China Calls Shinzo Abe assassinator 'A Hero' Raising Suspicions they were behind the murder


Chinese celebrated the attack, termed the shooter a 'hero' for gunning down Japan's former leader.


In China news of the assassination of Shinzo Abe was greeted with celebration by chinese party officials with several top ranking Chinese nationals calling the gunman 'a hero'.


After being shot Abe was airlifted to a hospital but he was not breathing and his heart had stopped, officials said. He was declared dead hours later. Chief Cabinet Secretary Hirokazu Matsuno told reporters that police arrested the suspected gunman at the scene. “A barbaric act like this is absolutely unforgivable, no matter what the reasons are, and we condemn it strongly,” Matsuno said.


The former prime minister was assassinated by a 41 year old man who was arrested at the scene. As yet there has been no official explanation for the murder but it has been confirmed as political.


China have long been opponents of Abe's who pioneered a foreign policy geared to countering the expansion of China’s growing economic and military footprint in the Indo-Pacific that infuriated Beijing. China has spent two decades attempting to engulf the entire region with sources suggesting that they will invade Taiwan within the next year if unchecked. Shinzo Abe was the only politician who actively stood against China's expansion, giving China motive for the killing.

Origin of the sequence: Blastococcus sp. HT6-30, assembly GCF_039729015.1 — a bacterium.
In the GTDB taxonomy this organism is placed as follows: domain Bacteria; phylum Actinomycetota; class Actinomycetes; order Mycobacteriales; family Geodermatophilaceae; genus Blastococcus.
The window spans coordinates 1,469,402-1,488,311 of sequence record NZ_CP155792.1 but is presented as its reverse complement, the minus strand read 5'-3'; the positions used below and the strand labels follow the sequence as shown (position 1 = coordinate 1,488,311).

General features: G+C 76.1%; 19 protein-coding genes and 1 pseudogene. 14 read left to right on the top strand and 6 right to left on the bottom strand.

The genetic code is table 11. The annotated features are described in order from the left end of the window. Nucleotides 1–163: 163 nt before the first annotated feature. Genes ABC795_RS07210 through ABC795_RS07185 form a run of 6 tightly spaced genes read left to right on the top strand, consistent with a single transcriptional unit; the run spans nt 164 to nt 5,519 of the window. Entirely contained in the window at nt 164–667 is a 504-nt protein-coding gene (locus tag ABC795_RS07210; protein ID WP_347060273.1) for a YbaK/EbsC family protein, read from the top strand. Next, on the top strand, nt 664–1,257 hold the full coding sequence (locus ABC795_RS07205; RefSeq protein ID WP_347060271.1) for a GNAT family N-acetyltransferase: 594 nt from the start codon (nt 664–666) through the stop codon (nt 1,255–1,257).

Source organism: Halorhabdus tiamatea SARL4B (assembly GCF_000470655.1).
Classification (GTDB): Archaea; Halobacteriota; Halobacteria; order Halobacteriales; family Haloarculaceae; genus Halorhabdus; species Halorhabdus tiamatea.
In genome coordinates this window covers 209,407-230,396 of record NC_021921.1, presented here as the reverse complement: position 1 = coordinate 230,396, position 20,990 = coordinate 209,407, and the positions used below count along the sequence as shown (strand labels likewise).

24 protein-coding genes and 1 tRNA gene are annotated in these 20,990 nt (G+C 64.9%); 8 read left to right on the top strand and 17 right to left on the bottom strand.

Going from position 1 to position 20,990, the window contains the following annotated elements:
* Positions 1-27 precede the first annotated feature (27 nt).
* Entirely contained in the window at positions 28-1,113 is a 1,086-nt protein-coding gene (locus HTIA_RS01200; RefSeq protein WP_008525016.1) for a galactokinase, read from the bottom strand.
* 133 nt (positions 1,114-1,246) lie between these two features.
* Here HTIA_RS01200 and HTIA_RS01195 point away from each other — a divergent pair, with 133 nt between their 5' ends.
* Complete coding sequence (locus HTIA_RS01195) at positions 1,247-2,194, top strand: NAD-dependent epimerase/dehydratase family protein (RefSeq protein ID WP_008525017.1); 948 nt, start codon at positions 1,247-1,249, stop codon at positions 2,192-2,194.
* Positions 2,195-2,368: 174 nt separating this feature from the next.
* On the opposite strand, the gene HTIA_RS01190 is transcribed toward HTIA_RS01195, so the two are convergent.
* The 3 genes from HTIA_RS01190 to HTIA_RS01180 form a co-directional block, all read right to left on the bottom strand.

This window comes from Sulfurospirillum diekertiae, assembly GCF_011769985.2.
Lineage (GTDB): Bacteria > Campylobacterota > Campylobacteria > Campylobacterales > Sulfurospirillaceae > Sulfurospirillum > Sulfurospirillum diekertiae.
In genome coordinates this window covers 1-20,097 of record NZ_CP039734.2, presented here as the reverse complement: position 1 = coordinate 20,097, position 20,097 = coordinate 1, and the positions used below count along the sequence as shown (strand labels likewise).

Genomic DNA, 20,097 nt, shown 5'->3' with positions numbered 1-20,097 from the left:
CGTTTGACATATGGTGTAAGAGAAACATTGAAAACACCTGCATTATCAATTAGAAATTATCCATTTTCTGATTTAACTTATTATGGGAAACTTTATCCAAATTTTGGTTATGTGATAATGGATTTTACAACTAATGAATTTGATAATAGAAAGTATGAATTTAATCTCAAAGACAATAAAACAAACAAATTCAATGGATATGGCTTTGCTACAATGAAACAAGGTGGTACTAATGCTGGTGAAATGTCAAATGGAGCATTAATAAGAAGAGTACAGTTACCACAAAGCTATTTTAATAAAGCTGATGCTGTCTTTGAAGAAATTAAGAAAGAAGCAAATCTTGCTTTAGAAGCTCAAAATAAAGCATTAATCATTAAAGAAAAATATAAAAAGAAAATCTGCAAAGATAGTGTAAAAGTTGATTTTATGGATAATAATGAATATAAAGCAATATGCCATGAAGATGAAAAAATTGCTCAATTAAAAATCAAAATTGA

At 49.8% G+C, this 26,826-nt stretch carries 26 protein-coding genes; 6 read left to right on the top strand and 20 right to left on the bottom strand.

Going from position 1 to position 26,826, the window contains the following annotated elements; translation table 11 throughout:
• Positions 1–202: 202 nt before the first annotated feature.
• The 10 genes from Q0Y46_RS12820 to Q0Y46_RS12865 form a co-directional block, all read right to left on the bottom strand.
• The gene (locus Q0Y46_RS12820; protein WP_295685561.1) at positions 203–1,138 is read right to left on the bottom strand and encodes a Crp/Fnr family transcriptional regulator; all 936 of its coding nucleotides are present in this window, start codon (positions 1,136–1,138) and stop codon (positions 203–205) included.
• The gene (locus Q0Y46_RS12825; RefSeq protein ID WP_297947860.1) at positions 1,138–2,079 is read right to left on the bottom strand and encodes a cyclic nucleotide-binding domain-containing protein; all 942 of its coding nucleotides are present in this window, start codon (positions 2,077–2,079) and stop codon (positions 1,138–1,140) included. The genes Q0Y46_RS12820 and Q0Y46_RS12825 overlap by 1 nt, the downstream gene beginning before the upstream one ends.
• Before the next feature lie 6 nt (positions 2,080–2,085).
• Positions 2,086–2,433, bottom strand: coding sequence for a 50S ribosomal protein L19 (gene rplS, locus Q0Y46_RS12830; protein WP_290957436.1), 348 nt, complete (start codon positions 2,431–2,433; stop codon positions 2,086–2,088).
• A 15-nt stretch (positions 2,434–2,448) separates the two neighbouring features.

The Chinese embassy in Tokyo said in a statement that the government was “shocked” by Abe’s assassination and credited him with “the improvement and development of China-Japan relations.” Chinese Ministry of Foreign Affairs spokesperson Zhao Lijian refused to comment on Friday about netizens’ reactions. “This unexpected incident should not be linked to China-Japan relations,” he said.


The anti-Abe online commentary reflects how the Chinese educational system — geared to a national “patriotic education” curriculum threaded with a virulent anti-Japanese historical narrative — has conditioned a generation of young Chinese to revile Japan. They instill a hatred for Japan in their children, due to the second world war atrocities, which suits the communist party who use the hatred to garner support for their expansionist plans.

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